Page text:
These two guys climbed into what they thought was an ordinary cab on the corner of 104th Street and Broadway; it turned out to be a time machine, which took them to 1958. Fortunately, they found a clothing boutique with a farsighted clerk who didn’t notice that they paid for their outfits with bills from 2017. Unfortunately, when they thought no one was looking, they pulled out their smart phones in a foolhardy search for a wireless signal, but, in doing so, violated a fundamental law of time travel, which prevents the use of anachronistic technology. Nano-seconds after this photo was taken, these folks vanished into a worm hole, which took them to a time and place unknown.
Or maybe they were on the set this morning on the Upper West Side of Manhattan of The Marvelous Mrs. Maisel. Just maybe.
I walked passed this plaque the other day. In fact, I’ve probably walked passed it many times over the years, but this time I noticed it. Naturally, I thought “Wow! Really?” To think that the motion picture–one of the most influential forms of art and propaganda, that touches literally billions of people, that not only entertains but educates, that not only spreads truth but also lies, that has generated billions of dollars and driven people to suicide–in other words, something that does just about everything–started right here, right at this spot, at a place that once bore the charming and now ancient-sounding name of Koster and Bial’s Music Hall?
And then I Googled it. I’m not saying Googling is the be-all and end-all when it comes to fact checking; after all, the internet if full of fake news. And yet I found what I read here on a site called untapped cities under the headline “Lost and Incorrect Historical Plaques in NYC” persuasive:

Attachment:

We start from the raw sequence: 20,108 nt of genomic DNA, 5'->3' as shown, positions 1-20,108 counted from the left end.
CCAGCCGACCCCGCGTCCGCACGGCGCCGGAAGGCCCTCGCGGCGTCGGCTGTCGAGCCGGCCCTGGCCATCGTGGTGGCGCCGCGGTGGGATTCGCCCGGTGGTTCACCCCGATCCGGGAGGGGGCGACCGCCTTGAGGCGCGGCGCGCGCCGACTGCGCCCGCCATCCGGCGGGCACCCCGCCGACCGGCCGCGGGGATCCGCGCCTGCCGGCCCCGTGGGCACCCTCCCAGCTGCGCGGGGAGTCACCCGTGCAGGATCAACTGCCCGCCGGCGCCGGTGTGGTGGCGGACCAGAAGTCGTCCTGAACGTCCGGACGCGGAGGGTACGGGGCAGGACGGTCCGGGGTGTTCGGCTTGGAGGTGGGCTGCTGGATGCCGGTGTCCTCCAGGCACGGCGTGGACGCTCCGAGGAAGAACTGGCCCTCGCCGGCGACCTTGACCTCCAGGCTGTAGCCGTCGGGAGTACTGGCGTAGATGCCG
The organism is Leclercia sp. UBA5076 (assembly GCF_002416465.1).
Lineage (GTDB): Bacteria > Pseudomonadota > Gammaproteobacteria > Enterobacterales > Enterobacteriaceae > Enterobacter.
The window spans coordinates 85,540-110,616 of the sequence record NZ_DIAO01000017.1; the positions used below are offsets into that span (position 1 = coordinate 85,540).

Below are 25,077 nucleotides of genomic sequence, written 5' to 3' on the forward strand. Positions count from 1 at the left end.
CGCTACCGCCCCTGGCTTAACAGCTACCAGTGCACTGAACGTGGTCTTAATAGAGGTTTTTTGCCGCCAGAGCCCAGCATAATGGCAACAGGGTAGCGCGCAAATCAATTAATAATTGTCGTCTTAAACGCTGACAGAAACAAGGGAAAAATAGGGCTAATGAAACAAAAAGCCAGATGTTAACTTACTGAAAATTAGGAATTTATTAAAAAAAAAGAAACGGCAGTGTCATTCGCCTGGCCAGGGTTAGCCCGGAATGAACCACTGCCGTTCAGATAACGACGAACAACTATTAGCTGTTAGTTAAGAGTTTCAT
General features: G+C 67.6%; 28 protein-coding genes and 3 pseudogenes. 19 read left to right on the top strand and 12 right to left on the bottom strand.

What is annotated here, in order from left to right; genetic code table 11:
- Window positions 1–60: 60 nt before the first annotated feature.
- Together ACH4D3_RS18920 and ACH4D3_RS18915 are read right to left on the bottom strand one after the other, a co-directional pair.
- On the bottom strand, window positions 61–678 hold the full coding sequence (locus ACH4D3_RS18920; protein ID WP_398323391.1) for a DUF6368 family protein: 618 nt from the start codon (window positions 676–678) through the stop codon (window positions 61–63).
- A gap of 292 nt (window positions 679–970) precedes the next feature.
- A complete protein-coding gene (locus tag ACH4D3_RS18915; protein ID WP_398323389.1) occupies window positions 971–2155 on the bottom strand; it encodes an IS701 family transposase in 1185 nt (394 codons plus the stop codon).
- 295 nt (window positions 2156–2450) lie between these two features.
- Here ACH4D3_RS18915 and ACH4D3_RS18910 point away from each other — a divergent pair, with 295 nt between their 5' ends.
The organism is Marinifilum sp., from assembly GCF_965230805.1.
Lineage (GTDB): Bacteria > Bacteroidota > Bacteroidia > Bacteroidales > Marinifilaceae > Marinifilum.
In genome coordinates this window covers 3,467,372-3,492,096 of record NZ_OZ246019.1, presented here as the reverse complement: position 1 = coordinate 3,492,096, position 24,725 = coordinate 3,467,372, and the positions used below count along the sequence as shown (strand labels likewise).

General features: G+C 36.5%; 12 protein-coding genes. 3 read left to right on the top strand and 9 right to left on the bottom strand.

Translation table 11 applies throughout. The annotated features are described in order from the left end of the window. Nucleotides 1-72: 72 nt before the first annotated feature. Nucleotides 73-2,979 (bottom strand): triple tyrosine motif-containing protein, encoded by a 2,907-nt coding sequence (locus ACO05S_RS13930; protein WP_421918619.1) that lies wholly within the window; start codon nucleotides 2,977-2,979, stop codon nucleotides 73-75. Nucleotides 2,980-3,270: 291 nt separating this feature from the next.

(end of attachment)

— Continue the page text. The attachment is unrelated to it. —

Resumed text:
“It may have been Edison’s first, but not where the motion picture began. The showing in 1896 was just the first showing of Edison Kinetoscope films on screen to a paying audience, not the first screening of a projection film which happened in Paris 1895, by the Lumiere Brothers. In fact, Edison only allowed this 1896 screening to happen after there were “wide-spread projections of the Kinestoscope films by unauthorized showmen,” reports Raymond Fielding in A Technological History of Motion Pictures and Television.”
So apparently even plaques, which seem inherently honest in their fixity and stolid plainness, can be as slippery as a Sean Spicer press conference.
Often on Saturday, a choir (I think they might be Amish) sings in the busy Times Square subway station. They set up in front of a panel of back-lit ads that changes from week to week. On a recent Saturday, the juxtaposition of puritanically-styled singers next to a promo for the latest Alien flick seemed to carry a hidden message. The end is near? Ain’t life funny? What we define as ‘alien’ is only a matter of perspective?
In any event, it made me think that advertising isn’t a modern idea. Humans have always tried to sell each other stuff–whether it’s goods, or an experience (like a film), or a religion, or a political ideology.
What’s surprising is that you’d think the pretty sounds of a chorus — their voices are lovely, echoing through a station usually dominated with groaning, screeching trains — would attract far more people than a black-and-white image of an anonymous mouth contorted in a terrified scream. And yet I for one would rather watch Alien: Covenant than hear a sermon of any stripe. And I suppose the fact that in just a few weeks Alien: Covenant has earned over $100 million means that I’m not alone in that regard.
I was lucky enough to attend the opening of Moonlight last October at the New York Film Festival. I remember reading the description of the film and thinking, “A movie about being black and gay? Sounds interesting.” And of course I was happy we bought the tickets because it turned out to be amazing.
I never posted the photos because I took them with my phone, which does a lousy job in low light. But in honor of Moonlight’s Oscar win, I thought I would celebrate by sharing them.
Congrats Barry Jenkins, Mahershala Ali, and the rest of the creators, cast and crew!
Todd Haynes, director, bottom right, and Christine Vachon, in a q&a about their film Carol at the Paris Theater. Afterward, they went outside and snapped a photo of the marquee, right. I love how even totally amazing and accomplished filmmakers don’t take the wonder of their accomplishments (as evidenced by the beautifully understated, class Paris marquee) for granted.